Speaking: Your Slides != Your Talk

Slides are the supporting structure for your talk, not the main event. Speak the meaty and informative portion of the presentation out loud and use slides as a backdrop to set either the emotional tone or reinforce the message that you are trying to convey.

Obama and Social People

For example, I love using this image of Obama in Berlin as a backdrop when I talk about the growth of social data over the last several years. In this image every single person has a device and is generating their own data about their shared social experience. The content of the image supports what is otherwise a fairly abstract statement, and you can feel the excitement of the crowd, boosting the excitement that I want to share about the possibilities of social data.

This is a particular style of slide design will fail for situations where “the Powerpoint” will be shared independently of the talk, and it’s not appropriate for all content, but it is a ton of fun when you can get away with it and uses people’s expectations about what they are going to see (a speaker and some slides) to create a more compelling experience.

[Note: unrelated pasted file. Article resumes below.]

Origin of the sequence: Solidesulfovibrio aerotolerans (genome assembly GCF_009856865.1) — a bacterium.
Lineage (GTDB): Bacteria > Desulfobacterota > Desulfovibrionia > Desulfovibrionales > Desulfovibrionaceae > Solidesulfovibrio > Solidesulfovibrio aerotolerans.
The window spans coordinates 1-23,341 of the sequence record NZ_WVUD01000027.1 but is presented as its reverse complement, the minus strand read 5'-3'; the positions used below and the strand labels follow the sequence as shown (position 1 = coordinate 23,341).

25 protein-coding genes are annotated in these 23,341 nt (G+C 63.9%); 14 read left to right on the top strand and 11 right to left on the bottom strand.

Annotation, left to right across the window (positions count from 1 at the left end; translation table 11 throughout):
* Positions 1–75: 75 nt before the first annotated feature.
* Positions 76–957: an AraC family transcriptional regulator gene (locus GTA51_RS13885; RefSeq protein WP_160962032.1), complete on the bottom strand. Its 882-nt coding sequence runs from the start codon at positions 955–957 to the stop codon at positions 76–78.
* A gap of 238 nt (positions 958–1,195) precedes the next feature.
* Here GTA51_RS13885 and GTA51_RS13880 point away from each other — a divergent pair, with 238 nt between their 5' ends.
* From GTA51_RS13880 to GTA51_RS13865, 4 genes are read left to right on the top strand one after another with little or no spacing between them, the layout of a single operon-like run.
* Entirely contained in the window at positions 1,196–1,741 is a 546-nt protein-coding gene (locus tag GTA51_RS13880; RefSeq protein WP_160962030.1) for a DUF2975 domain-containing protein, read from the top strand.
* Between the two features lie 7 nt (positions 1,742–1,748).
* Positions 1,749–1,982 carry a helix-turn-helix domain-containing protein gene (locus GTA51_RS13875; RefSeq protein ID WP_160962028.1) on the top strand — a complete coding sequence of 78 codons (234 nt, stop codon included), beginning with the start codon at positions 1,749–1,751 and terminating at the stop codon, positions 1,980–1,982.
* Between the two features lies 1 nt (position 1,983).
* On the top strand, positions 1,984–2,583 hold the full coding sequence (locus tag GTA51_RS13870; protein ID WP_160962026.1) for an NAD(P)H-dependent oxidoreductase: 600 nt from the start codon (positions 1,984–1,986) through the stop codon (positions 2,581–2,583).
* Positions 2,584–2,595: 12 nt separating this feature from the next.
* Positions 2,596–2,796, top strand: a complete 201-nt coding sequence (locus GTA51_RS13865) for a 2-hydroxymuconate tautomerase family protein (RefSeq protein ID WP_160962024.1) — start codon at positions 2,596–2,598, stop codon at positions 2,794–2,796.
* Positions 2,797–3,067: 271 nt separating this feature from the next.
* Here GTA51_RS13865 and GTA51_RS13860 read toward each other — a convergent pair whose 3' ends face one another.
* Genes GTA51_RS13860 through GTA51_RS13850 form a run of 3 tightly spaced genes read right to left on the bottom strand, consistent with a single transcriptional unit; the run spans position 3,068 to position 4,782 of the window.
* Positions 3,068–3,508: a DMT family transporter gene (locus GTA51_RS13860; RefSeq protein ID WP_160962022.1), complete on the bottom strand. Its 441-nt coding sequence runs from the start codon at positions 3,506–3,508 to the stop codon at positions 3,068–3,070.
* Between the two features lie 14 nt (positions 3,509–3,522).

This article is part of my series of speaking hacks for introverts and nerds. Read about the motivation here.


Hey Yahoo, You’re Optimizing the Wrong Thing

I was visiting my grandparents yesterday, and my grandfather asked for help e-mailing an article to some of his friends. I asked him to show me how he normally writes an e-mail, and taught him the magic of copy and paste (it is amazing if you haven’t seen it before) but I noticed that in the course of sending an e-mail and checking on his inbox, he clicked on this ad three times.

When I asked about it, he didn’t realize he had clicked the ad — he just thought these screens popped up randomly — because he didn’t realize that his hands were shaking on the trackpad.

I’m sure the data says that that’s the optimal place on the screen for the ad. I’m sure tons of people ‘click’ on it. I’m also sure it’s wrong, and it results in a terrible experience.

It’s common sense, but experiences like this are great reminders that data only takes us so far, and creativity and clear thinking are always required to find the best solutions.

Yahoo, please fix this!